November 19, 2014
Global Anglicans call for G20 climate justice
Voices from the 85 million strong global Anglican Communion are joining the call for climate change to be added as an urgent agenda item to this weekend’s G20 summit in Brisbane.
Representatives of the Pacific Anglican Church are in Brisbane to reinforce the message of a global petition signed by Anglicans from more than 40 countries that calls on the Australian Government to make discussion about climate change a high priority.
The Oceans of Justice petition was sent to the Australian Government by the Right Reverend Nicholas Holtman, Bishop of Salisbury and the Church of England’s Advisor for the Environment, accompanied by a letter requesting that the Australian Government show leadership on such a crucial issue.
“We applaud your recent decision to grant some acknowledgement of the importance of climate change at the summit,” said Bishop Holtman. “As the Church of England’s lead Bishop for the environment, backed by so many thousands of signatures from around the Anglican Communion, I implore you to do more.
“Our petition was gathered at the request of our brothers and sisters on the Pacific Islands, in Australia’s neighbourhood, demanding action on climate change from the world’s leaders. This call is joined by the Anglican Communion and Lambeth Palace, representing around 85 million Anglicans in the world.”
The Most Reverend Doctor Winston Halapua, Primate and Archbishop of the Anglican Church in Aotearoa, New Zealand and Polynesia, said he had come to Brisbane to reinforce the message sent by Bishop Holtman.
“Climate change is not something that might happen in the future – it is affecting Pacific communities right now. All across the Pacific vulnerable communities are planning for relocation as their ancestral lands are poisoned and homes washed away by the rising oceans.
“Our cultural heritage in the Pacific connects us to the moana [ocean] – it is an abundant source of life for us and we in Oceania are called to be faithful custodians of the gift of our environment.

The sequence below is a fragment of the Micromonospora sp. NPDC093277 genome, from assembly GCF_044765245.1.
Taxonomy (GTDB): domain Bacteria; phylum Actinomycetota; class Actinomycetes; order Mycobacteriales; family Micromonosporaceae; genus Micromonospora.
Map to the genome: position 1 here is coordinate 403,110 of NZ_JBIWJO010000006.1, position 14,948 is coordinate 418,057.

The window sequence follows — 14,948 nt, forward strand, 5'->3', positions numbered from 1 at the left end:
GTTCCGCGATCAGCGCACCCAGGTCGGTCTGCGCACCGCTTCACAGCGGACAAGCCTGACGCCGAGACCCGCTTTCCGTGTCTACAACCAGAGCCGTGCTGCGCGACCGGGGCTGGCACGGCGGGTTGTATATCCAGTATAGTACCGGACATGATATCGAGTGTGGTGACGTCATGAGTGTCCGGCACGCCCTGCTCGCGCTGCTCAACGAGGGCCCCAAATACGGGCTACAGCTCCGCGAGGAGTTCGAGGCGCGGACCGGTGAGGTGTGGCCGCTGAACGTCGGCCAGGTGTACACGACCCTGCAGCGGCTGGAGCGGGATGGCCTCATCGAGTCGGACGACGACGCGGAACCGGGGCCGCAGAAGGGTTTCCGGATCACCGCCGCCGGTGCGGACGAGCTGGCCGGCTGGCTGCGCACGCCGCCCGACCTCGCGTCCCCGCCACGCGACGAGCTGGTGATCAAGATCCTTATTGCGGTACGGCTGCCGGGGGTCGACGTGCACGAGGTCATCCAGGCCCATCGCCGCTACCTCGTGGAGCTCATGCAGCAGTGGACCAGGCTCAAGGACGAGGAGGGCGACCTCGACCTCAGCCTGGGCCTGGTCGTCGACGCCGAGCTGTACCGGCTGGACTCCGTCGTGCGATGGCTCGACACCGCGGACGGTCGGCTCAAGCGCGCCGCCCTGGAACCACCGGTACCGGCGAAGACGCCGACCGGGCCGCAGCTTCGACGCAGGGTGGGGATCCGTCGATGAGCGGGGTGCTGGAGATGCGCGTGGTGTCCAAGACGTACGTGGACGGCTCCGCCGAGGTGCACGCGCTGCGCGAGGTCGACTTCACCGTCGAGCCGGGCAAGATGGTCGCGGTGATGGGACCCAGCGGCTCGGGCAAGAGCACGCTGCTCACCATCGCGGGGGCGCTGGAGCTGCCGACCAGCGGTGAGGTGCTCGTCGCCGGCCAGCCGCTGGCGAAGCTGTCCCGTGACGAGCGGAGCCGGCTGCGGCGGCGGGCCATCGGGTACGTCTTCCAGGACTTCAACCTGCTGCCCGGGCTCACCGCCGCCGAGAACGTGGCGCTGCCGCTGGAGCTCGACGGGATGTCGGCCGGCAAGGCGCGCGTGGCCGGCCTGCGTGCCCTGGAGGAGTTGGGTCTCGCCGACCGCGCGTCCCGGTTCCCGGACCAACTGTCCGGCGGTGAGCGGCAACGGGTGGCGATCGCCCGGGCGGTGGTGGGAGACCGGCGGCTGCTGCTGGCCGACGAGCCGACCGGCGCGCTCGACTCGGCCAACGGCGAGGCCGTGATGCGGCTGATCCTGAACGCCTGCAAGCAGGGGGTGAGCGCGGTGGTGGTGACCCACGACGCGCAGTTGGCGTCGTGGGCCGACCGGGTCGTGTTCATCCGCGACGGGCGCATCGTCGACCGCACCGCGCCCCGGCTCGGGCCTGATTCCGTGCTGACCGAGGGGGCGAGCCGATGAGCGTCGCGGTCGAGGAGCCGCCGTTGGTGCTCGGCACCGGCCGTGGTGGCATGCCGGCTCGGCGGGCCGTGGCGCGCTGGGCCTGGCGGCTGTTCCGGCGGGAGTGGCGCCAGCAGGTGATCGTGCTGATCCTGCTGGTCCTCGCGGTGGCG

“There is great need for the world’s leaders at the G20 this weekend to acknowledge that what happens to islands in the Pacific Ocean has far-reaching significance. The prophetic voices of the people of the Pacific are a warning to the world that climate change is real and its effects are being felt most acutely by some of the world’s most vulnerable people.
“We urgently need the wealthiest nations of our world to address the two key issues of climate change – how to help people who are being affected right now, and how to slow it down so it doesn’t get any worse.”
Tagolyn Kabekabe, Pacific Facilitator for the Anglican Alliance working with the Anglican Church of Melanesia in Solomon Islands, has joined Archbishop Halapua in Brisbane. She said: “In Solomon Islands, we are already seeing atoll-based communities under threat from rising oceans and increased natural disasters caused by climate change. We need action, and we need it now. Doing nothing is not an option. The global community as a whole has a responsibility to respond to this crisis.”
This call for action was reinforced by a statement released by the Anglican Primate of Australia, the Most Reverend Doctor Philip Freier, Archbishop of Melbourne, in which he said:
“In the longer term there are vast challenges, such as managing climate change, global population growth and movement, international conflict, food security, water, and potential epidemics.
“It is essential that the countries taking part [in the G20 meeting] look beyond their own short-term national interests and seek to address these challenges in a concerted and effective way.”
Oceans of Justice is a joint campaign of the global Anglican Alliance in conjunction with Australian agencies the Anglican Board of Mission and Anglican Overseas Aid. It is based on the words of the Old Testament prophet Amos, who said: “Do you know what we want? We want justice – oceans of it. We want fairness – rivers of it. That’s what we want. That’s all we want.” Amos 5:24 (The Message)
Find out more about the campaign.
Archbishop Halapua grew up in Tonga and is now based in Fiji. Tagolyn Kabekabe grew up in Solomon Islands, where she is currently based, but she has also lived and worked in Papua New Guinea.